Books on Freelancing

While I’m using How to Start a Home-based Writing Business, by Lucy Parker and working my way through it here, on this blog, there are other books that I’ve already read that established in my mind what freelancing writing was.

During college I spent a semester doing an independent study, creating articles that I pitched to magazines. Below are some of the books I found helpful, and a short description of each of the books.

Get A Freelance Life, by Margit Feury Ragland, and endorsed by, with a forward by Media Bistro founder Laurel Touby.

This is probably one of my favorite books on freelancing. It discusses all the major questions a freelancer faces, and provides simple, understandable answers. The final section of the book is how to deal with the business end of being a freelancer – something many people forget IS part of being self-employed. It has all sorts of helpful lists, including a list of websites freelancers can use, a section on contracts, what to do, what NOT to do … it covers everything from how to write your first pitch to how to negotiate the best kind of contracts. I’ve read it cover to cover, and have pages highlighted, dog-eared, and have post-it tabs sticking out the top. I highly recommend this one.

Starting Your Career As a Freelance Writer, by Moira Anderson Allen

This book has a tone that is a little more formal. However, it is also a great source for information. It deals with some of the inner questions we writers ask ourselves, those things we are too embarrassed to ask others, and those technical questions we need to know but don’t want to ask. It breaks down types of articles, and gives tips on how to generate new ideas when you think you’re dry. It talks about how to find a unique slant. Again, we have how to write a query letter. This book has a much more detailed contracts section (detailed, in that it’s much longer) and even goes into doing your taxes. It’s a good book to pick up if your already writing freelance, and you want to expand or become better at it. It’s a little less about just starting out, but I found it helpful and informative (and I’m just starting out). Again, a good book.

The Renegade Writer, by Linda Formichelli and Diana Burrell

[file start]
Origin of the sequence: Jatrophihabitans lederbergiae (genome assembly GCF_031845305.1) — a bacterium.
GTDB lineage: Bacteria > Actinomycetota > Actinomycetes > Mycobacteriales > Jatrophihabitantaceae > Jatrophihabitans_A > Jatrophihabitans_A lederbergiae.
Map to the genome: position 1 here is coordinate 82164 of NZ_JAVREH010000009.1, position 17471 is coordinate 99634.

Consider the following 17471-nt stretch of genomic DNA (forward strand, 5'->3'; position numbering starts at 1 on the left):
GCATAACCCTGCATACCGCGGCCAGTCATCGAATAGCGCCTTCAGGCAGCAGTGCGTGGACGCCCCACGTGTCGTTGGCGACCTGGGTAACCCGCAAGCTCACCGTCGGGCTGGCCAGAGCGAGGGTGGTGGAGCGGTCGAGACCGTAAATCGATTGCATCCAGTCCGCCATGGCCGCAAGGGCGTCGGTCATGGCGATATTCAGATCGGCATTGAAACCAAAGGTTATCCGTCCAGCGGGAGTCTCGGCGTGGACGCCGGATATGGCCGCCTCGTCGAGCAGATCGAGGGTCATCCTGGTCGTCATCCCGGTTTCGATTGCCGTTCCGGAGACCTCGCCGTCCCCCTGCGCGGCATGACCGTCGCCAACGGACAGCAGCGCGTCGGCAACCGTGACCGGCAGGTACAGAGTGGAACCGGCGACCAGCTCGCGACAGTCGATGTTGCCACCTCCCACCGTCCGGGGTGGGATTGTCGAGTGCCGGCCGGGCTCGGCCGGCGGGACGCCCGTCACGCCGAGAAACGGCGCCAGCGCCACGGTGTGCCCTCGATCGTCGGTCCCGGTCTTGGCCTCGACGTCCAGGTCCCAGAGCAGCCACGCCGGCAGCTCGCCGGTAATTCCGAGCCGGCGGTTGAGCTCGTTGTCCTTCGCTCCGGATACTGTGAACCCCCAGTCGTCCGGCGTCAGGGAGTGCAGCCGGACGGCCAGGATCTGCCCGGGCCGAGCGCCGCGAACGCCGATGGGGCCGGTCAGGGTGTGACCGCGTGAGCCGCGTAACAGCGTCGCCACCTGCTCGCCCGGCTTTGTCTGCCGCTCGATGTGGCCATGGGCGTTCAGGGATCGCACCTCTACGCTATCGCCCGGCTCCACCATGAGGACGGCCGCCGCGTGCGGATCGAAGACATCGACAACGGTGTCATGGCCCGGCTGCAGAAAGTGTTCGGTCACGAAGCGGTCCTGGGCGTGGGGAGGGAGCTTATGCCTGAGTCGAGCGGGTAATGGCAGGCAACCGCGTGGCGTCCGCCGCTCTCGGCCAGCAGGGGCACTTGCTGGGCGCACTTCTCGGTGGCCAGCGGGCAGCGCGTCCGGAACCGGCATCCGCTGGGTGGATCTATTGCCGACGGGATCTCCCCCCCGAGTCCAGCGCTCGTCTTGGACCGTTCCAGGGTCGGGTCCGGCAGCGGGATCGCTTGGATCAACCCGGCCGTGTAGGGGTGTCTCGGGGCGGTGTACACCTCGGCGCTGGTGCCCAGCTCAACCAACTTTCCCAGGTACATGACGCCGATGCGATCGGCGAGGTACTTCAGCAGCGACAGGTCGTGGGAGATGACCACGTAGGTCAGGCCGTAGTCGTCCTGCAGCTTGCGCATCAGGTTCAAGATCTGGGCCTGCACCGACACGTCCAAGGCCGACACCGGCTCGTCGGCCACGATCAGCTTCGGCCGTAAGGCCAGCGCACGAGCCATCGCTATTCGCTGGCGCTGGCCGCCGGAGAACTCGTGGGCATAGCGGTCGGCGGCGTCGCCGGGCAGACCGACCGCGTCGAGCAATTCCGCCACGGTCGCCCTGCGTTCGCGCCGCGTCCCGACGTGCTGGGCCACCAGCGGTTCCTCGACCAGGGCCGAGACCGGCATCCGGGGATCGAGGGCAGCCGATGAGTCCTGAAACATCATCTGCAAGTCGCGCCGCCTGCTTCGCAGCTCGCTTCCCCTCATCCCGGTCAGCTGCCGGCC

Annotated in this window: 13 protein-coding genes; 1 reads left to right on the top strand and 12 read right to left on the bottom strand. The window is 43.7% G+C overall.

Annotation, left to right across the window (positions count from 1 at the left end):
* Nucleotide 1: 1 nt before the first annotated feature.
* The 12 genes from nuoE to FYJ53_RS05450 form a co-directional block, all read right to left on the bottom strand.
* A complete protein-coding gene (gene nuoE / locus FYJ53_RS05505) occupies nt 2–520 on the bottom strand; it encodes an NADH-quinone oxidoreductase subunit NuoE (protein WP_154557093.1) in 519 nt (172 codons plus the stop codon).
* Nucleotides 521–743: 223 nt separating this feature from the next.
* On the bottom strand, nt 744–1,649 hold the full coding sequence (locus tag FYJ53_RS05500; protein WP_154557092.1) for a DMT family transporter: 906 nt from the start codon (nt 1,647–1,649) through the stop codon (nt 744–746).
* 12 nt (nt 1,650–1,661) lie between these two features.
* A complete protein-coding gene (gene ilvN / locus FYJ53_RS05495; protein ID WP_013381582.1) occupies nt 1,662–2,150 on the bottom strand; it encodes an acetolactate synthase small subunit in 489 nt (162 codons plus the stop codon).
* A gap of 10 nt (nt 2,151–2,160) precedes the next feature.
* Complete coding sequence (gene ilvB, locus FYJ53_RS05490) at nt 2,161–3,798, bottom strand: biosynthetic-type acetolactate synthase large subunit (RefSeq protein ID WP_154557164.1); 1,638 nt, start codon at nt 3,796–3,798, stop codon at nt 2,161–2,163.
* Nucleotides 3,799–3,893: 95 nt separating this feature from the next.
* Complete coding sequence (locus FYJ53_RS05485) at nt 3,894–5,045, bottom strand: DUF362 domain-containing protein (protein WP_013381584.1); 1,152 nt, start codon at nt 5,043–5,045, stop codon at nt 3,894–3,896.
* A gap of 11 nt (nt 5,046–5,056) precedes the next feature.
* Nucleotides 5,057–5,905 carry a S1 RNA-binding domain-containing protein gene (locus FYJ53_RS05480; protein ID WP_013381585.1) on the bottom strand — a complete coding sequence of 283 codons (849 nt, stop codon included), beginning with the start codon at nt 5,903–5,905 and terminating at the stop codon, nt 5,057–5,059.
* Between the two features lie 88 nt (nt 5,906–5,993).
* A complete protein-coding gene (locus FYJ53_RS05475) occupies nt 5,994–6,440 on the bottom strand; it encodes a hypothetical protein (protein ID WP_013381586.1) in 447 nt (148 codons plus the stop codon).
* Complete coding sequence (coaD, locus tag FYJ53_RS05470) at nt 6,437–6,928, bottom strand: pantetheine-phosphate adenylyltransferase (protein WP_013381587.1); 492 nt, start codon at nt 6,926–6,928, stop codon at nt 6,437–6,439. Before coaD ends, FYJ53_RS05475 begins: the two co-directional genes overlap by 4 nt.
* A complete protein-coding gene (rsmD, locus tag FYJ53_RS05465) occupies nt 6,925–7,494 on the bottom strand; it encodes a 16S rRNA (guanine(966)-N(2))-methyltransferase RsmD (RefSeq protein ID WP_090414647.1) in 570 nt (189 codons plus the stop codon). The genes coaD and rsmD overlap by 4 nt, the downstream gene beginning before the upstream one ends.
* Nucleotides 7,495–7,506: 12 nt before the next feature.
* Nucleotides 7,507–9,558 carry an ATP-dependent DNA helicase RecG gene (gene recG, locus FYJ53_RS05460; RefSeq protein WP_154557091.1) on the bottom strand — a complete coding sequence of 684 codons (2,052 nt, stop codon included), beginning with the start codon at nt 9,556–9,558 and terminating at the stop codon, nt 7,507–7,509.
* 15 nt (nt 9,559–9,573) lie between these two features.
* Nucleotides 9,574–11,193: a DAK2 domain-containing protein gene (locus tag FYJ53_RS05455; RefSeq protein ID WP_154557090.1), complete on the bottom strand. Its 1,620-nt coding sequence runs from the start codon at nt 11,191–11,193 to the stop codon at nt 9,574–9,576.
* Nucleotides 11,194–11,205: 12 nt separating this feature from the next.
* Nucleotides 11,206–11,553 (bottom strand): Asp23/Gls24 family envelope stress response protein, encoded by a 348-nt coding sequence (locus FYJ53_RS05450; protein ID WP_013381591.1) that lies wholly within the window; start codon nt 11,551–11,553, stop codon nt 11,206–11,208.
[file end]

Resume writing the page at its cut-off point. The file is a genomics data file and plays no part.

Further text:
This was a book I was really excited to buy, but that disappointed me. It’s written by two successful women writers, but it’s a bit too chatty for my tastes. I still haven’t managed to finish it. The books about, as the title suggests, how to be different and stand out in ways that will help you succeed. It gives a lot of examples and tells the stories of many different people who have followed it and succeeded – but it works a little too hard to sell itself.

The Forest for the Trees, by Betsy Lerner

This book is from an editors point of view, and she discusses writing and writers. It’s much more a story style, without much how-to. I’m somewhere in the middle of this book – it’s not something you can’t put down, but it’s an easy and enjoyable read. I find it interesting because I’m trying to go into editing. Witty, and interesting, but not a must-have.

Woe is I, by Patricia T. O’Conner

The self-proclaimed “grammarphobe’s guide,” this book is the best grammar text book I have ever read. I highly recommend it, and I have insisted several of my friends buy it, and bought a copy for my brother who is a science/math person, starting college in the fall. It is a friendly and fun guide to grammar. I never thought grammar could be interesting until this book – I’m being repetitive but I hope it’s getting the point across. If you have any doubts look at the “contents” page. With chapters entitled, “Yours Truly: The Possessives and the Possessed,” “They Beg to Disagree: Putting Verbs in Their Place,” “Comma Sutra: The Joy of Punctuation,” and others, you can understand my enthusiasm. I had to buy this for a class, and ended up absolutely loving it.

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